Sanuk Games PlayStation Minis Guide

Another PlayStation Minis provider I recently connected with is Sanuk Games. Like G5 Entertainment, Sanuk’s Minis lineup, currently consisting of four games with a fifth (a hidden object game called Actual Crimes: Jack The Ripper) on the way, is made up of pick-up-and-play casual apps, largely of the activity book variety.

Let’s take a look at what Minis Sanuk Games has to offer.

Spot the Differences!:

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Anyone grow up playing spot the difference puzzles on the back of cereal boxes and in activity books like Highlights? I did, and I loved them – and the generically titled Spot the Differences! PlayStation Mini solidly recreates the timeless pen-and-paper game.

Games do not get any more straightforward than Spot the Differences!. A pair of duplicate images is displayed side by side; only the two like images contain five subtle differences that you have to find. You scroll back and forth across the screen and pick out the five differences before the timer runs out, and then you move on to a new set of pictures…and then another, and then another, and then another.

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There is no option to zoom in for a closer look, but thankfully the images are clear and distinguished enough that even the subtlest of alterations are identifiable with a keen eye. At $2.99, the game comes with four unlockable difficulty levels, arcade and time attack modes, and the ability to play a custom game from your choice of the 240 different scenes, which include themes like sports, nature, pets and food.

Spot the Differences! isn’t the type of game you’ll sit there and play for hours at a time, but it is the perfect time-waster for road trips, plane flights or the bus ride home. It’s also the sixth best selling title in Minis history thus far, so it must be doing something right.

Hysteria Project:

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Hysteria Project is by far the weakest of Sanuk’s Minis offerings. What I thought was going to be a light survival horror game actually turned out to be a brief “interactive” slasher flick, where you are the helpless victim fleeing the hooded, axe-wielding psycho.

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The “game” places you in the first-person perspective of a man who must escape death at the hands of a murderous horror villain, with the events playing out in short FMV clips interspersed with occasional QTEs (Quick Time Events) and intermission periods during which you are presented with multiple choices of how to proceed and must make a selection within a time limit.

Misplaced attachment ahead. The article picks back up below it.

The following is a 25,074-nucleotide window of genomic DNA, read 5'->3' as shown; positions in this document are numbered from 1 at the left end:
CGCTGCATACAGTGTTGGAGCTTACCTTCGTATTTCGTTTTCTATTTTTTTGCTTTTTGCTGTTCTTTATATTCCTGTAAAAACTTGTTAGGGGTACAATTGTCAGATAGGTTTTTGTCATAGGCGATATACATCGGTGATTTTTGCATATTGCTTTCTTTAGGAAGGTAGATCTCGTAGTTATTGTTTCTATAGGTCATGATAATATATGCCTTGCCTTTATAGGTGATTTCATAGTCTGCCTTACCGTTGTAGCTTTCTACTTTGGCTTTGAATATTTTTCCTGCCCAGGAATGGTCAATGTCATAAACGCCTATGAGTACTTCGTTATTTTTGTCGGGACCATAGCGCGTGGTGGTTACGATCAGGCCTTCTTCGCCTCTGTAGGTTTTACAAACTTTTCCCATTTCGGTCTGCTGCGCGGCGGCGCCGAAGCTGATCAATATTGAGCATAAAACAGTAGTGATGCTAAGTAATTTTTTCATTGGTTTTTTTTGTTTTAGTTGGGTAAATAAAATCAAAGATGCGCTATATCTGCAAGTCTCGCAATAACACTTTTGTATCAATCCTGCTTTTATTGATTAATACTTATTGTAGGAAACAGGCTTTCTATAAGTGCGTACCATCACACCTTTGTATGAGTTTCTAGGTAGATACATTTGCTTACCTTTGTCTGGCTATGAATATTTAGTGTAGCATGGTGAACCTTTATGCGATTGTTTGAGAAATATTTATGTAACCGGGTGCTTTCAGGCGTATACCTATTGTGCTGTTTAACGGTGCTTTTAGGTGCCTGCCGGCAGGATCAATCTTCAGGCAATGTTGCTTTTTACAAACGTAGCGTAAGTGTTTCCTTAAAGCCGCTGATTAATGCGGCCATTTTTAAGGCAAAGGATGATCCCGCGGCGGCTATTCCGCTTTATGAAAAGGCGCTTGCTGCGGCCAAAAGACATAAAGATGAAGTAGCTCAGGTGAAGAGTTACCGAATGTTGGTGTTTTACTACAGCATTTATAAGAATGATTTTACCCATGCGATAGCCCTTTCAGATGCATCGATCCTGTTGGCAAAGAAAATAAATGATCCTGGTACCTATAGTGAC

This would have been cool if the events played out like a “choose your own adventure” plot. However, there are right and wrong choices, and if you choose the wrong one you die and restart from the beginning of the scene. Needless to say, a lot of trial and error is required to survive until the end…which takes no more than an hour to do even with multiple retries, and is hardly worth even that much of your time given the unsatisfying cliffhanger ending which sets the stage for a second episode.

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I really appreciate the concept behind Hysteria Project and think it may be good for a cheap thrill at only $2. But overall it’s short, boring, and really just not that scary, so I say don’t bother.

Telegraph Crosswords:

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Of the Minis I have, none keep me coming back more than Telegraph Crosswords – it truly has become an essential, can’t-live-without-it Mini in my PSP library. At a mere $3, it provides 500 crossword puzzles in three types: Quick, Cryptic and General Knowledge. Quick represents standard crossword puzzles, while Cryptic and General Knowledge ramp up the challenge with word clues so ambiguous that only true crossword whizzes need apply.

Beyond the three clue types, Telegraph Crosswords is a no-frills video game adaptation of the word-based, pen-and-paper puzzle game. The game is presented with a touch of color rather than standard black and white, but other than that the visuals are pretty plain and the music is elevator quality all the way.